I love you all. Don’t give up on me. I think of each of you daily. I hope I can honor you the way you have honored me with your loyalty. You all make living, not just bearable and worthwhile, but beautiful and joyful.

Wednesday, October 13, 2010

DMV Bureaucracy

I posted this particular diatribe earlier this year, then retracted it after a day, and rewrote it. Here it is again:

Somehow in last year’s move, I misplaced the title to my car. My husband told me to check the firebox, but I did not see it in there. And, so began an adventure. I read the Department of Motor Vehicle (DMV) websites for the information I needed. I could not get tags for my present state of residence until I had a new title from my previous state. You might be able to understand my frustration with the DMV of my previous state of residence, as it posts the following unclear information below:

Where to Apply

You may apply for a replacement title at either your county tag office or the in-person Customer Service Operations of this department's Motor Vehicle Division. If you apply in-person through the Customer Service Operations on a 'while you wait' basis, there will be an additional $10.00 special handling fee charged per application. At this time, the county tag offices in this state do not issue titles.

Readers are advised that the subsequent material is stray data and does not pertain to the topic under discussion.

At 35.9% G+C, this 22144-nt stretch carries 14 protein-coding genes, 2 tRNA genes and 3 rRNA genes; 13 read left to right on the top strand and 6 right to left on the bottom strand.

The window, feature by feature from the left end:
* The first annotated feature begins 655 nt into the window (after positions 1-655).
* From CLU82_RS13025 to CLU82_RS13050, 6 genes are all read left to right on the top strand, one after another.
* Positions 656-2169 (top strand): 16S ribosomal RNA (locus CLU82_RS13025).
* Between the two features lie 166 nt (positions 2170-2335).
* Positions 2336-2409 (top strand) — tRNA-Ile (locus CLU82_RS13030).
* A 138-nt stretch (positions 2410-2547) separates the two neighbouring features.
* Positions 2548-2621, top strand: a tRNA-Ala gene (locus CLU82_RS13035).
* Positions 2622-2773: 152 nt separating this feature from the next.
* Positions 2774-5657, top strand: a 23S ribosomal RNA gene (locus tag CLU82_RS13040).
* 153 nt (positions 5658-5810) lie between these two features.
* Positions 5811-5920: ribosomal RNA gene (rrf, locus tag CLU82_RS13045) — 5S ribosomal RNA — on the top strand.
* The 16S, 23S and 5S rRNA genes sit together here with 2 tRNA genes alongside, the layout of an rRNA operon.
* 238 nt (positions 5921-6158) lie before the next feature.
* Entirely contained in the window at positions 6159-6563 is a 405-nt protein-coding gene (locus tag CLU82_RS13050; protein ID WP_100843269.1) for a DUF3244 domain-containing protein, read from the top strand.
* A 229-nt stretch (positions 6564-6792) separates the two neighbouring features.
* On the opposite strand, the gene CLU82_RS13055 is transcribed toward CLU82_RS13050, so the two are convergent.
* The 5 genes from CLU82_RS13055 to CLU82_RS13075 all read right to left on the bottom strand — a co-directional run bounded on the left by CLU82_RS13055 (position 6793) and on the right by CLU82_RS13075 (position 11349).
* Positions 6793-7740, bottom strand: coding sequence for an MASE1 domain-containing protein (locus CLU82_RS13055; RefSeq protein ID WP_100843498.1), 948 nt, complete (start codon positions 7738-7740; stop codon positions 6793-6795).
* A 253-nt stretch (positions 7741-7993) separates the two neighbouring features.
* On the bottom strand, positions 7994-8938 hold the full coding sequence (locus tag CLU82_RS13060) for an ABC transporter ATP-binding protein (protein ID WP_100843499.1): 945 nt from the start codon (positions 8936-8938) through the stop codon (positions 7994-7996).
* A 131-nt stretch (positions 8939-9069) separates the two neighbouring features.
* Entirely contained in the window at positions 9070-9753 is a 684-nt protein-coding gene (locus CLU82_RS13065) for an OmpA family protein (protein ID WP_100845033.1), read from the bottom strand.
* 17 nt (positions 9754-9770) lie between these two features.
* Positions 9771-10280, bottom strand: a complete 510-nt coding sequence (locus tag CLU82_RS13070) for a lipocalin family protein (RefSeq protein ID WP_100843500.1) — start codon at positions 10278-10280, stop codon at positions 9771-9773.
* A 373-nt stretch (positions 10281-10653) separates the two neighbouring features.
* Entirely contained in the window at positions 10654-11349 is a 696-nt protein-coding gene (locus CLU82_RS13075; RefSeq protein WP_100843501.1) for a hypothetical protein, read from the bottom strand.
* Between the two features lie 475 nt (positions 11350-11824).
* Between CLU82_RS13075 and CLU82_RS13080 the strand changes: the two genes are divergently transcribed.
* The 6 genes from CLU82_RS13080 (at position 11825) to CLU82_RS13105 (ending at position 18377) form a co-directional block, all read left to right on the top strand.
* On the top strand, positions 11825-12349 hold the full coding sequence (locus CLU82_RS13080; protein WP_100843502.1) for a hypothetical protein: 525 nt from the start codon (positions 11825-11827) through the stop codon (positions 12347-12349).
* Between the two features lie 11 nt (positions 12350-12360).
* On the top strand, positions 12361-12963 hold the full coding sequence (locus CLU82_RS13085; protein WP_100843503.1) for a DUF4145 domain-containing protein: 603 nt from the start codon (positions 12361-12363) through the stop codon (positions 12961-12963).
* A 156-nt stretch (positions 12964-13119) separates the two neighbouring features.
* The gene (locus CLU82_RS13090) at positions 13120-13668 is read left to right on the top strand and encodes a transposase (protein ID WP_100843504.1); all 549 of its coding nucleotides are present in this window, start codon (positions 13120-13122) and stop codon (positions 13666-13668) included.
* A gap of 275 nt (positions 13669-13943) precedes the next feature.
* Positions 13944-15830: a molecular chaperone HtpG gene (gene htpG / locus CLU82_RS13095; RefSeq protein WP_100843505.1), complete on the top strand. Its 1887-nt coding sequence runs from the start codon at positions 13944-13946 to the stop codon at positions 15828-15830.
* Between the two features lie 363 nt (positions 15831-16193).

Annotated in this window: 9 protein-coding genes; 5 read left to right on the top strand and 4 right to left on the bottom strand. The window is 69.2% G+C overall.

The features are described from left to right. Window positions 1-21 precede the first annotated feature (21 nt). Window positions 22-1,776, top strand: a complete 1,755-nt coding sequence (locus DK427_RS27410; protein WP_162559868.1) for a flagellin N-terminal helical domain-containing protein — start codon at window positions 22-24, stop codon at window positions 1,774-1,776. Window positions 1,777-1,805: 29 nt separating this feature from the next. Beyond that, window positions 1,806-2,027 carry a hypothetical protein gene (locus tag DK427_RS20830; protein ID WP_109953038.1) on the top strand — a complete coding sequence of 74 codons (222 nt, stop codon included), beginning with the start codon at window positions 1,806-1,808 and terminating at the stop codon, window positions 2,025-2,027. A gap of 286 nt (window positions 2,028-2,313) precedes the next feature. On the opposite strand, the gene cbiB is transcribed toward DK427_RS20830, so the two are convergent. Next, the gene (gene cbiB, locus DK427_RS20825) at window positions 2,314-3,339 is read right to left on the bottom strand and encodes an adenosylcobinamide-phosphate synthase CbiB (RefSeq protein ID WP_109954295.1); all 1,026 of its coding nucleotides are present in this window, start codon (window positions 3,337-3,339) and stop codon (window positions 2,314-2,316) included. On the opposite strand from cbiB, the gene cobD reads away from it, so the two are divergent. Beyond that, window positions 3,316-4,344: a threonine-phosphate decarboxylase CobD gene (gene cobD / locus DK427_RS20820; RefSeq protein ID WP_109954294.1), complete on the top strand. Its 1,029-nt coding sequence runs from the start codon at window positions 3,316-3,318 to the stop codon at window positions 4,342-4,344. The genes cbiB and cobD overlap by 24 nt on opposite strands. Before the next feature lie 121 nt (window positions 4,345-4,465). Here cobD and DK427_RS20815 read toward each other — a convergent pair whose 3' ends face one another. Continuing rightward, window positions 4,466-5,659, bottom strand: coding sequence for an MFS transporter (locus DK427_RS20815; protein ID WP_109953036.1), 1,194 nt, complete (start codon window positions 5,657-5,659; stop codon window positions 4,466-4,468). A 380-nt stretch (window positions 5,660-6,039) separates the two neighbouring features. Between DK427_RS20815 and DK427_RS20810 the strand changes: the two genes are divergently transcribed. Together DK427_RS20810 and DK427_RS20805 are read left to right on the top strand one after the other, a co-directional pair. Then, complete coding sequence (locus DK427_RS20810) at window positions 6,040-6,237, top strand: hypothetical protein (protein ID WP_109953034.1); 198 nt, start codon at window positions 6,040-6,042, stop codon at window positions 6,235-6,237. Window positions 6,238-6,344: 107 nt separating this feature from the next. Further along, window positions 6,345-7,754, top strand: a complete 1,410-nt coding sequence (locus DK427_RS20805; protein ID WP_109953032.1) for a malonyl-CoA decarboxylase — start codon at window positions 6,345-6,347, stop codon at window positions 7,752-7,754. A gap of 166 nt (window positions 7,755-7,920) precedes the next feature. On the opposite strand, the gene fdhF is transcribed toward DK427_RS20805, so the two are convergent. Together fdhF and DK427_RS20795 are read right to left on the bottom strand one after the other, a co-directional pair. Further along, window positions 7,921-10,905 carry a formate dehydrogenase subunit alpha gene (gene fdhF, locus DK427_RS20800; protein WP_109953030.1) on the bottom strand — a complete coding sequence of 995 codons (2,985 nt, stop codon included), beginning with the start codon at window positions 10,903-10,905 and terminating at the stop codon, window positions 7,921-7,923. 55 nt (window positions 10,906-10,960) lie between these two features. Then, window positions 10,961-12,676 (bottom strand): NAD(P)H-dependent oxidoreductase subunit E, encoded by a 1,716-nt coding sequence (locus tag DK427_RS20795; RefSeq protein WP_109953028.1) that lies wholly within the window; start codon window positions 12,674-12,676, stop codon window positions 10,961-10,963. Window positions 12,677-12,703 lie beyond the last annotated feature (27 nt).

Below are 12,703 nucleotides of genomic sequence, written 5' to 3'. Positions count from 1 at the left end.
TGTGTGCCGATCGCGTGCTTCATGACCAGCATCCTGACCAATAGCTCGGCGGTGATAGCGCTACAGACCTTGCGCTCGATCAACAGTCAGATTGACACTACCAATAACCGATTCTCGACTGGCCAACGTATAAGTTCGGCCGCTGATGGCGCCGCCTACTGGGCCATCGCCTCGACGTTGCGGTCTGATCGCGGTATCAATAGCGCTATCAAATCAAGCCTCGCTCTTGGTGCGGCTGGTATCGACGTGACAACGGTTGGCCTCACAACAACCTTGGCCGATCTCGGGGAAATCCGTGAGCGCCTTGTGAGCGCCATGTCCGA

If you are now a resident of another state and you have lost your title, you may apply for a replacement title at either this department's Motor Vehicle Division or at the tag offices in the county where you previously resided.

Save money! Apply at your county tag office. Most title applications processed at any of the county tag offices in this state result in the printing and mailing of the titles by this department's Motor Vehicle Division within three (3) business days of the county's entry and approval at no additional charge.

So, let me get this straight. The first paragraph says to apply at the county tag office and then says that office does not issue titles. If you come in person, you will be charged ten dollars and still do not get to walk out with your title. So, where does the title come from? And why are you charged ten dollars to just hand in your application in person to someone who won’t go through the extra trouble of printing your title for you on the spot? So why go there at all?

The second paragraph says that if you live in another state you can apply to the DMV or county tag offices (not that they will process your application). I believe this was largely covered in the first paragraph, and frankly the link to this web page was titled “If you are no longer a resident of this state”, so…